Officials make case for South High project

January 23, 1997


Staff Writer

ANNAPOLIS - South Hagerstown High School is cold in the winter and hot in the spring and fall.

It has no insulation in its walls. Pipes are buried in concrete and corroding. And trips on the information superhighway would run out of gas on the school's archaic wiring system.

"It is a school ideal for Bermuda. Unfortunately, we don't have Bermuda-style weather in Hagerstown," Mayor Steven T. Sager told the state Board of Public Works Wednesday.

Sager joined a group of 20 area representatives who asked the board to give planning approval for a $12.75 million renovation of South High.


The delegation, which included Washington County Commissioners, Board of Education members, parents of students at the school and each of the county's eight legislators in the General Assembly, was one of the largest to appear before the panel during an afternoon of school funding appeals.

"Who's left in Washington County?" joked Gov. Parris N. Glendening, a member of the public works board.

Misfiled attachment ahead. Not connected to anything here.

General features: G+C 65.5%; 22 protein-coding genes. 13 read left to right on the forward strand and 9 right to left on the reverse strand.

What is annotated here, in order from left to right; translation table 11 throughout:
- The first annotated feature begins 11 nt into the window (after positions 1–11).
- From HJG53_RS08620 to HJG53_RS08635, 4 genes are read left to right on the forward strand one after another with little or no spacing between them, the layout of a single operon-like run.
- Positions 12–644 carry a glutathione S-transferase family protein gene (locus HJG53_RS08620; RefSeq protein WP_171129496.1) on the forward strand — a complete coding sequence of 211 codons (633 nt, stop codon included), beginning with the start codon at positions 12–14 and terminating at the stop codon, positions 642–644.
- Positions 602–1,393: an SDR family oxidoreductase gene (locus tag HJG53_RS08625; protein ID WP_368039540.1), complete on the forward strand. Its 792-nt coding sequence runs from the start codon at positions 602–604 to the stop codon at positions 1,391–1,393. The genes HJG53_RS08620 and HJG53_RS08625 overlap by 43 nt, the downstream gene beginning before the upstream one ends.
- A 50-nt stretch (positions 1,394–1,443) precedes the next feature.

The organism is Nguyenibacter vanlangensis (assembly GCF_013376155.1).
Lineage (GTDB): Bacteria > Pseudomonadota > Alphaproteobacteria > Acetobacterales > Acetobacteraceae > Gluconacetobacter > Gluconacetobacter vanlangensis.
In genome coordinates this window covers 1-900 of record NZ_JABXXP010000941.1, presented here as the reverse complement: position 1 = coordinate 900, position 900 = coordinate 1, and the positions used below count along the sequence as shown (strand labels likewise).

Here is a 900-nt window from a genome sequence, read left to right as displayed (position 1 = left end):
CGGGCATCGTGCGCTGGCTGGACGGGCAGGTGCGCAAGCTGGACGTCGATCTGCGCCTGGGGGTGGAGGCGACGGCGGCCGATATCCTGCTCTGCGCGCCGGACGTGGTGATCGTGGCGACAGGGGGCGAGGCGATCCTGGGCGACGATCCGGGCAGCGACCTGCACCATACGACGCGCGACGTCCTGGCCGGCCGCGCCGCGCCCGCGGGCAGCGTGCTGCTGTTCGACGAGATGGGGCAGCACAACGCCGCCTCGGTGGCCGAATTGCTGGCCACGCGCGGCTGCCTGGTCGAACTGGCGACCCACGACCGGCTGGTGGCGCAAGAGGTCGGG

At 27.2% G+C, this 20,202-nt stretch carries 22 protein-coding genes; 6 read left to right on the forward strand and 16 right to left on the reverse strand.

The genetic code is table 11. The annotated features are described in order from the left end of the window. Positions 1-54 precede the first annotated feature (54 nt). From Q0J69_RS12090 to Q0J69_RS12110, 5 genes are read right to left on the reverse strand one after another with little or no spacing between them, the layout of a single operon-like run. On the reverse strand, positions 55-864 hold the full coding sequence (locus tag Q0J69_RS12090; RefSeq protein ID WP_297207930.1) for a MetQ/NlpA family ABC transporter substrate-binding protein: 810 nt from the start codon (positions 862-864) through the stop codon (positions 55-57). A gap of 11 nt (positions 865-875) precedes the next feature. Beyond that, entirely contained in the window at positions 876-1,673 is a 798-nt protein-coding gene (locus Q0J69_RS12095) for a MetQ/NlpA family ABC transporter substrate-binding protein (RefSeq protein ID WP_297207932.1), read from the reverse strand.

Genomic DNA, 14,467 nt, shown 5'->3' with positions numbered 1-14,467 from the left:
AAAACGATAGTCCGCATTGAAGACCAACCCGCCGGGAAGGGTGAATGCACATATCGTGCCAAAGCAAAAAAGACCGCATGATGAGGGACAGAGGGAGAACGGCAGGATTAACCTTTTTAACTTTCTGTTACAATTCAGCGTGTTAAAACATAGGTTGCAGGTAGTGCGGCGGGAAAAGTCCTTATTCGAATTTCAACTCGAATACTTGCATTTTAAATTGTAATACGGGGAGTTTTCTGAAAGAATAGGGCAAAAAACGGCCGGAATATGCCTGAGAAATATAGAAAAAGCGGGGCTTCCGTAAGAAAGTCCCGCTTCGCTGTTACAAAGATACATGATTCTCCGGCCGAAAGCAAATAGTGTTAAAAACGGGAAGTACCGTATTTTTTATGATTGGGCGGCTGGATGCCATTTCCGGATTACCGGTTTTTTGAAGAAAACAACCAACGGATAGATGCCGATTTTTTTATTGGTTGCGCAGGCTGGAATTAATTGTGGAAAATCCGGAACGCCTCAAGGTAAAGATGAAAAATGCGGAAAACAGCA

The problem with South High, the group told the board, is not neglect, but age. The 40-year-old school is the county's oldest and has never had a comprehensive renovation.

"The school is pretty similar today as when I walked the halls 30 years ago," said Del. Robert A. McKee, R-Washington, a 1967 South High graduate.

The South High project was turned down last year by the state Interagency Committee on School Construction and was not included in Glendening's budget.

That was a blow to someone like John Schnebly, who has a son attending South High and who is a member of REBS - Citizens for the Revitalization of Educational Benefits at South End Schools. The organization, a group of about 100 South End families, has being publicizing the need for the South High renovation.

"We use the term `functionally obsolete,'" said Schnebly, a 1967 graduate of the school, when describing the current condition of the school.

Supporters said the South High plan is in keeping with Glendening's goal of ensuring that the state's oldest schools are as good as the newest ones.

"This fits right in with one of his goals. So that's one of the reasons we are somewhat optimistic with the project," said Richard L. Martin, principal of South High and a 1963 graduate of the school.

If the county's appeal for planning approval is granted when the board makes its decisions in May, that could result in $7.3 million in state funds being made available for the South High project.

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